• A White House roundtable meeting today convened chief human resource officers from 30 of the nation’s largest companies, including CVS, Delta, Procter & Gamble, and others, that are adopting best practices to recruit and hire long-term unemployed job-seekers, and enacting hiring procedures to protect against discrimination based on periods of unemployment.
  • Ready to Work Partnership grants totaling $170 million were awarded to 23 partnerships in 20 states and Puerto Rico (averaging $3 million to $10 million each) for special initiatives that prepare and place the long-term unemployed in good jobs.  These programs focus on employer engagement, individualized counseling, job-placement assistance, and work-based training—all specifically geared to the hiring of the long-term unemployed in middle- and high-skill jobs.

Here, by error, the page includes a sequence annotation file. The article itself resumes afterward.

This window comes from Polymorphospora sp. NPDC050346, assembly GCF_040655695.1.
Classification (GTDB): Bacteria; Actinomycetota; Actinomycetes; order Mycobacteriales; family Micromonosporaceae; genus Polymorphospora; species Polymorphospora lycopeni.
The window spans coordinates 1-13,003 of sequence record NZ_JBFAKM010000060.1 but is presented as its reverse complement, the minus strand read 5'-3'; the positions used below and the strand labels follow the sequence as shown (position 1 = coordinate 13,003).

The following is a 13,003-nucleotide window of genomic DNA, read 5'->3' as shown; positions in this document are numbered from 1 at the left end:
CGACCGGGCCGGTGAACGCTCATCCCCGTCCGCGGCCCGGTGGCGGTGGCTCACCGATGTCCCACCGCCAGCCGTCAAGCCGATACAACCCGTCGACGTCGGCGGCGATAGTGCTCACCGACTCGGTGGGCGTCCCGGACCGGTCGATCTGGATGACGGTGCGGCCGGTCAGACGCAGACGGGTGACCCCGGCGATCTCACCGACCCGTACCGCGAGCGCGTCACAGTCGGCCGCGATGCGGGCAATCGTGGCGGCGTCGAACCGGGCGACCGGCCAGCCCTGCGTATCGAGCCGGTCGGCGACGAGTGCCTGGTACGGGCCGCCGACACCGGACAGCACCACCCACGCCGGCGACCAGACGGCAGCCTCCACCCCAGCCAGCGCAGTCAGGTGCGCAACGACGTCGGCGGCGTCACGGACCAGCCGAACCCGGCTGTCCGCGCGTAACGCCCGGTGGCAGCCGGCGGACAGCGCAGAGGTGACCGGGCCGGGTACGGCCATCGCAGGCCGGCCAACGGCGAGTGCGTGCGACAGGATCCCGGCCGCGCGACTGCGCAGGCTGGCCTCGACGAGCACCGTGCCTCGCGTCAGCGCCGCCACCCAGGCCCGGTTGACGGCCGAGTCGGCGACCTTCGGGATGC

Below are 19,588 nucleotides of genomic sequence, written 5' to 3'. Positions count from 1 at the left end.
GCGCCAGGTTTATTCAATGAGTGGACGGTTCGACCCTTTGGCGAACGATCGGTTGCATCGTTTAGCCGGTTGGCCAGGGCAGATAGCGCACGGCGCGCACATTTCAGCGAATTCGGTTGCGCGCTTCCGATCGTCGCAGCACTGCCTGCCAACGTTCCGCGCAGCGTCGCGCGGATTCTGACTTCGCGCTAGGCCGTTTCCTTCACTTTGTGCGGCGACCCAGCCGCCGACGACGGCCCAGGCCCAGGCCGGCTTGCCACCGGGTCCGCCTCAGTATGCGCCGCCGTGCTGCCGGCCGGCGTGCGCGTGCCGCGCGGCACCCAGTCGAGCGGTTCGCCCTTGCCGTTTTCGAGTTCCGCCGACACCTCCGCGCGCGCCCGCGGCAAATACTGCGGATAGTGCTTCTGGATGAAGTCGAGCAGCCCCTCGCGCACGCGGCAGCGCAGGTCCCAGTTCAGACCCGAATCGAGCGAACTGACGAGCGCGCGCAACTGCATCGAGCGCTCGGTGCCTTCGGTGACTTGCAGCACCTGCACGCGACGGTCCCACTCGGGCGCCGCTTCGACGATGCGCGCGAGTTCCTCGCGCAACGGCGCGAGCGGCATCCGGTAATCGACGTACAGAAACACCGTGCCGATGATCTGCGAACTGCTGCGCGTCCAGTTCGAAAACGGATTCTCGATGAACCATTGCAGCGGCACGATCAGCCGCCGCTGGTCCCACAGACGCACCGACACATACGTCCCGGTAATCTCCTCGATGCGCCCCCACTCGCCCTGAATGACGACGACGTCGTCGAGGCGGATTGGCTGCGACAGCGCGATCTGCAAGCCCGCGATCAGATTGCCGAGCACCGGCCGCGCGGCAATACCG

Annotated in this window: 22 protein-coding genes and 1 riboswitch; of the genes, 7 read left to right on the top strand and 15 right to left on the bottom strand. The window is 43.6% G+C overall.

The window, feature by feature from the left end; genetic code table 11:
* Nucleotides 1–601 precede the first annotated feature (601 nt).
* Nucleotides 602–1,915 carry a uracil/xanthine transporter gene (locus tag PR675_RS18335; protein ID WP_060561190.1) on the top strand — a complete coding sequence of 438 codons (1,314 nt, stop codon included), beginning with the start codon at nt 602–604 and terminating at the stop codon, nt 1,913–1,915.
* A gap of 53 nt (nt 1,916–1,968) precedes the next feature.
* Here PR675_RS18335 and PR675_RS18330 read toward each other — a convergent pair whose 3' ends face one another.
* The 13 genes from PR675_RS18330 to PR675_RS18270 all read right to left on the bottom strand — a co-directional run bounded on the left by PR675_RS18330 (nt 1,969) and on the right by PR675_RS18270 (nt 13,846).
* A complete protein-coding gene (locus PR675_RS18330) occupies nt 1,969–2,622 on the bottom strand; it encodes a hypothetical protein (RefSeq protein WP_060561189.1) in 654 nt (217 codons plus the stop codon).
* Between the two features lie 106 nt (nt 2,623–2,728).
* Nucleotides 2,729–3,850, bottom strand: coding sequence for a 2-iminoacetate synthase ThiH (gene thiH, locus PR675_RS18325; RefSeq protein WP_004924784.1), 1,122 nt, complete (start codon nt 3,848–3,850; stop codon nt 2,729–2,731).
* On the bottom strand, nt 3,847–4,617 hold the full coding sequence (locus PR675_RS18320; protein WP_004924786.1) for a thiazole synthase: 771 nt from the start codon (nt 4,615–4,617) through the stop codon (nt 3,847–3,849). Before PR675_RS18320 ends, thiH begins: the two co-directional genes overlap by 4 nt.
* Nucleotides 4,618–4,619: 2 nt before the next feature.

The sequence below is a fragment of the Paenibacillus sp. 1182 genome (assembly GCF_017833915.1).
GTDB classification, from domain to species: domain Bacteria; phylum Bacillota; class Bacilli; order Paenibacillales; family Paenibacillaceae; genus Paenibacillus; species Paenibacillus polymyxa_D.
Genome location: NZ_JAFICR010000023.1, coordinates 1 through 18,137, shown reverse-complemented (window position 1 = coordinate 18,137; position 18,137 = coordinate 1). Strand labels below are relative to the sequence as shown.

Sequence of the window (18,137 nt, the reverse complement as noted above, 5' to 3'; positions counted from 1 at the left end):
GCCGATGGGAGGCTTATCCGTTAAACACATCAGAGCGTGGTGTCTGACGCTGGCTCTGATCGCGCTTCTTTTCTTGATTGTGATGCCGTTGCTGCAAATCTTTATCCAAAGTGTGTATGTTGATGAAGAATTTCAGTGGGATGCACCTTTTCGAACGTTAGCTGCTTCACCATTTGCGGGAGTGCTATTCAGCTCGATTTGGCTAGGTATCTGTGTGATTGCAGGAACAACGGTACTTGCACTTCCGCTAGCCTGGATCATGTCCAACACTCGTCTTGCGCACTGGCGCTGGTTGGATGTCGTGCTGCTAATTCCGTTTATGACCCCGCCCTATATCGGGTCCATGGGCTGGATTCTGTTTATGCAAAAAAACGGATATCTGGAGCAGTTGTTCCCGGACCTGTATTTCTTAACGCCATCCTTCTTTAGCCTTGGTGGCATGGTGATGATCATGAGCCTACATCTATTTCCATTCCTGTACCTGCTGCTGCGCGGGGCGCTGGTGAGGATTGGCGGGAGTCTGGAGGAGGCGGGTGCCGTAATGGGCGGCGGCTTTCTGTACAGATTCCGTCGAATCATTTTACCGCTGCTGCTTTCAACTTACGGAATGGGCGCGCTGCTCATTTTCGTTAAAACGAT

• The federal Office of Personnel Management (OPM) issued a new guidance to federal agencies’ hiring managers today, in response to President Obama’s Memorandum of January 31, 2014, to help ensure that unemployed applicants and those who have experienced financial difficulties through no fault of their own are not unfairly denied federal employment opportunities.For example, the guidance states that “job announcements generally should not include a requirement that applicants be currently or recently employed, which discourages unemployed workers.”  And it directs the agencies to include the following language in their outreach material:  “It is the policy of the Government not to deny employment simply because an individual has been unemployed or has had financial difficulties that have arisen through no fault of the individual.”  In addition, OPM issued a “myth buster” geared to the general public and workers interested in applying for federal employment to help clarify federal hiring policies designed to prevent discrimination against the unemployed.